South Africa’s inflation rate moved closer to the top of the central bank’s target range in December, highlighting the difficult choice between taming price growth and supporting a sluggish economy policy makers will face when deciding on interest rates next week.
The annual inflation rate rose to a near five-year high of 5.9%, compared with 5.5% in November, Statistics South Africa said Wednesday in a statement on its website. The median of 19 economists’ estimates in a Bloomberg survey was 5.7%.
The December reading brought the average inflation rate for 2021 to 4.5%, matching the central bank’s estimate published at its November monetary policy committee meeting.
While the South African Reserve Bank officially targets price growth in a band of 3% to 6%, its MPC prefers to anchor expectations close to the midpoint of the range. Inflation, stoked by near record-high fuel prices and rising food costs, has now breached 4.5% for eight consecutive months.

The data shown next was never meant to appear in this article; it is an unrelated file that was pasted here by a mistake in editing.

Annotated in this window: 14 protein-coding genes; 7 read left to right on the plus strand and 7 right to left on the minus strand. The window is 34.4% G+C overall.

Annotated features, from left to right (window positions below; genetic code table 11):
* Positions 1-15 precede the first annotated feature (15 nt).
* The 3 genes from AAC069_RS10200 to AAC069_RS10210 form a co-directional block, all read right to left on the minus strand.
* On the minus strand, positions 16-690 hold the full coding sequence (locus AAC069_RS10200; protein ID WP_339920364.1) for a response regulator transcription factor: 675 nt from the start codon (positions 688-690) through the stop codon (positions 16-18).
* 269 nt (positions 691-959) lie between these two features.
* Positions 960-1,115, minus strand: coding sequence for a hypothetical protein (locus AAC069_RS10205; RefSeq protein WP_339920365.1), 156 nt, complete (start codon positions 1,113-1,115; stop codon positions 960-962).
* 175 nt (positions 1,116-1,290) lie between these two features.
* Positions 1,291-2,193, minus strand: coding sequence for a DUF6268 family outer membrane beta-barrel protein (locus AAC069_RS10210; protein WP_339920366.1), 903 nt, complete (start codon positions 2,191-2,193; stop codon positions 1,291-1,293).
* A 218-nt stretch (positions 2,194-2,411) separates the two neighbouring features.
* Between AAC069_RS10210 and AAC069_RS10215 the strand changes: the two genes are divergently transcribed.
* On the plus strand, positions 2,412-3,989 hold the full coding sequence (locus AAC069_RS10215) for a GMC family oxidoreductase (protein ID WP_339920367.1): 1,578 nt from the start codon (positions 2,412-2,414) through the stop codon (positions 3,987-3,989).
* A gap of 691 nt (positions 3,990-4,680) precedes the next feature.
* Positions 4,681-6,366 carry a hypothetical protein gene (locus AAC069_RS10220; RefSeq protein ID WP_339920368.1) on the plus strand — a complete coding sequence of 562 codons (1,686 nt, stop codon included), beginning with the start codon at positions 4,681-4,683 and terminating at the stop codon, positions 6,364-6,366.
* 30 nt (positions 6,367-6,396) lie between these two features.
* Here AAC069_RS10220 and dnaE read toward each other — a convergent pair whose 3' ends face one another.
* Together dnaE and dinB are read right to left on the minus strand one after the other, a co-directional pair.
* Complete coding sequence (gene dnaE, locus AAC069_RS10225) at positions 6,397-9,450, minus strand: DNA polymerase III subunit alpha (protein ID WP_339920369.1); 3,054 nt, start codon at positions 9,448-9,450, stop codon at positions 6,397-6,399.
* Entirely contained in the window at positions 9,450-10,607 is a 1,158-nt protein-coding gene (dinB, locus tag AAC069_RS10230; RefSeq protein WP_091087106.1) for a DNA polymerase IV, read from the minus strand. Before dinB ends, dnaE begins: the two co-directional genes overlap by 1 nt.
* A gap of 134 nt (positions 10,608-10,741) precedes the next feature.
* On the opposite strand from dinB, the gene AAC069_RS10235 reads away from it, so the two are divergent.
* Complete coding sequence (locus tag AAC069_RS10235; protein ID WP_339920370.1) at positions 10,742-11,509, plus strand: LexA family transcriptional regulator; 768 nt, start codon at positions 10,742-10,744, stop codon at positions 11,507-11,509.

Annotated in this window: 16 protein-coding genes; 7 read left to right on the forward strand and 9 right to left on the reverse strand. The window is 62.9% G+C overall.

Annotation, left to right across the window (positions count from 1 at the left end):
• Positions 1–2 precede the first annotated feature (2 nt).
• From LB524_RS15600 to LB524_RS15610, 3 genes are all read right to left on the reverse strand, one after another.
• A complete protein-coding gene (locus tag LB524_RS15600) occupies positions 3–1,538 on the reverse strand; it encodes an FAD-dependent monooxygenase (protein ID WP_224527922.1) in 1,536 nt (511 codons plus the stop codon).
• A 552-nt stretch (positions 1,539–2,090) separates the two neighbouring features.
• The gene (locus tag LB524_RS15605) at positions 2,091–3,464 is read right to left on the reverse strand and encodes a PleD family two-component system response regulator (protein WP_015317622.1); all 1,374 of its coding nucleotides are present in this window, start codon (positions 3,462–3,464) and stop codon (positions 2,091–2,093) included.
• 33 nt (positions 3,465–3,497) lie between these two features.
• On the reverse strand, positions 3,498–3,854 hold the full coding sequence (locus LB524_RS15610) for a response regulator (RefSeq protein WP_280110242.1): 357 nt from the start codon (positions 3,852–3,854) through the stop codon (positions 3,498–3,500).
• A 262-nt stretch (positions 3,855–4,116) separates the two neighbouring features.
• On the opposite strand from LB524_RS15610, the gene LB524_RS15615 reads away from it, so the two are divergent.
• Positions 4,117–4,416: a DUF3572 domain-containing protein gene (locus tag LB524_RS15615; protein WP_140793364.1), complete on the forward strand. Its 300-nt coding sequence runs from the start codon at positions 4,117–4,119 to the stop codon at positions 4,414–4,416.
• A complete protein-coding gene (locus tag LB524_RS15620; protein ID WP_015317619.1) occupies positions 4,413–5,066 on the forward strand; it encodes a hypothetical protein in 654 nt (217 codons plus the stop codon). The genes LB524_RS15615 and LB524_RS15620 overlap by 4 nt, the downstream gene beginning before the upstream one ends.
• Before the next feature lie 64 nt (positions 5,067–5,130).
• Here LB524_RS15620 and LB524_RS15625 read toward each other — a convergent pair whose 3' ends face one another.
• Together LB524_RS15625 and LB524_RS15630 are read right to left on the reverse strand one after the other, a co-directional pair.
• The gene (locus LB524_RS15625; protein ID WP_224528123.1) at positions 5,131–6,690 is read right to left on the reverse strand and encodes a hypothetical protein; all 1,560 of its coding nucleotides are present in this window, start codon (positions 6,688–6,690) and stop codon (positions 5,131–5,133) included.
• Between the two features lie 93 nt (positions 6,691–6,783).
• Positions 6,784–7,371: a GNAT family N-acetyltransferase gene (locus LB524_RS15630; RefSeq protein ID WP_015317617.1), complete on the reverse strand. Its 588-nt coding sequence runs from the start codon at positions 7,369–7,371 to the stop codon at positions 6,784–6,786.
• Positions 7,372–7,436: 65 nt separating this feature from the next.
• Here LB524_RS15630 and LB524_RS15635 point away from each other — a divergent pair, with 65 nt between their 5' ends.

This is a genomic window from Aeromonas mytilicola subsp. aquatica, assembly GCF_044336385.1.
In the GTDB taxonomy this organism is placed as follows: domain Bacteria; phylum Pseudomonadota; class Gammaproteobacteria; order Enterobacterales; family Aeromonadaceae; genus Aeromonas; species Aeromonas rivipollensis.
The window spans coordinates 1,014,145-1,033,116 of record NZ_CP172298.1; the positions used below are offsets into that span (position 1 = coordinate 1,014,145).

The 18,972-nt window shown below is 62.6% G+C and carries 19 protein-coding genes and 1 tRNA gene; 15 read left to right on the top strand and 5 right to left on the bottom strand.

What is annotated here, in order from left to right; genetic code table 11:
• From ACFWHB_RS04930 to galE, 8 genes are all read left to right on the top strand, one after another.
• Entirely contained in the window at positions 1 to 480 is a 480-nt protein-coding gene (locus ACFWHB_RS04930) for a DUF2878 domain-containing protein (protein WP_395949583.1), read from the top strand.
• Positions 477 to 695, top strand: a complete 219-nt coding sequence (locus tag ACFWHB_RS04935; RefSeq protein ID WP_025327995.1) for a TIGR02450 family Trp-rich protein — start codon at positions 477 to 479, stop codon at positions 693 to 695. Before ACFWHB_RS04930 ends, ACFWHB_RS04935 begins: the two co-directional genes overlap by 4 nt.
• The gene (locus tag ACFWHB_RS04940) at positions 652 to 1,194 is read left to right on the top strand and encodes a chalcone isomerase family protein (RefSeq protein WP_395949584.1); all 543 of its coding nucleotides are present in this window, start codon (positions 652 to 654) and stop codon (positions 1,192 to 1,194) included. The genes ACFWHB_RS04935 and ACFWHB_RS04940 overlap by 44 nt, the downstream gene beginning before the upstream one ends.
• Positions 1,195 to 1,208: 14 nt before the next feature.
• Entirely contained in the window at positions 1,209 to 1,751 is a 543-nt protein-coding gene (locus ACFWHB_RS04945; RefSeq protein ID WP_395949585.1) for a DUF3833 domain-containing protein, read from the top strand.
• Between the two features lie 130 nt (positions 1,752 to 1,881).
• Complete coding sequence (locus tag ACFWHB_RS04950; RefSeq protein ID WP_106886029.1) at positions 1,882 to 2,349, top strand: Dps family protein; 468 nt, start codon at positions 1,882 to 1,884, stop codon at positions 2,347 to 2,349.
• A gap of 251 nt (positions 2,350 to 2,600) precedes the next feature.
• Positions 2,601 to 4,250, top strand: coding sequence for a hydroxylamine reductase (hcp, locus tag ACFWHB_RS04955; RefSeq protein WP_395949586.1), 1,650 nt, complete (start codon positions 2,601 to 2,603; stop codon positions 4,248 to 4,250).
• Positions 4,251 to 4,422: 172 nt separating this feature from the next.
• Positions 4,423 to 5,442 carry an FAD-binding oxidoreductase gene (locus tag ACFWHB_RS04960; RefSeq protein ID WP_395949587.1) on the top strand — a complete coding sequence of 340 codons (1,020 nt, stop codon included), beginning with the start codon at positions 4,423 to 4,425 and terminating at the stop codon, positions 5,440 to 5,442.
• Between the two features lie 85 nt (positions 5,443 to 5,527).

The central bank raised its benchmark interest rate for the first time in three years in November. The implied policy rate path of its quarterly projection model, which the MPC uses as a guide, indicates one 25 basis-point increase in each of the next 12 quarters. Governor Lesetja Kganyago has long maintained that the model is merely a guide and that future decisions will be data dependent.
The Reserve Bank could pause the hiking cycle this month to support an economy reeling from the fallout of a fourth wave of coronavirus infections. Economists predict international travel bans, imposed on South Africa after its discovery of the omicron variant, risk stalling the country’s economic recovery.
Forward-rate agreements starting in one month, used to speculate on borrowing costs, signal traders are pricing in a full quarter-point increase in the repurchase rate on January 27.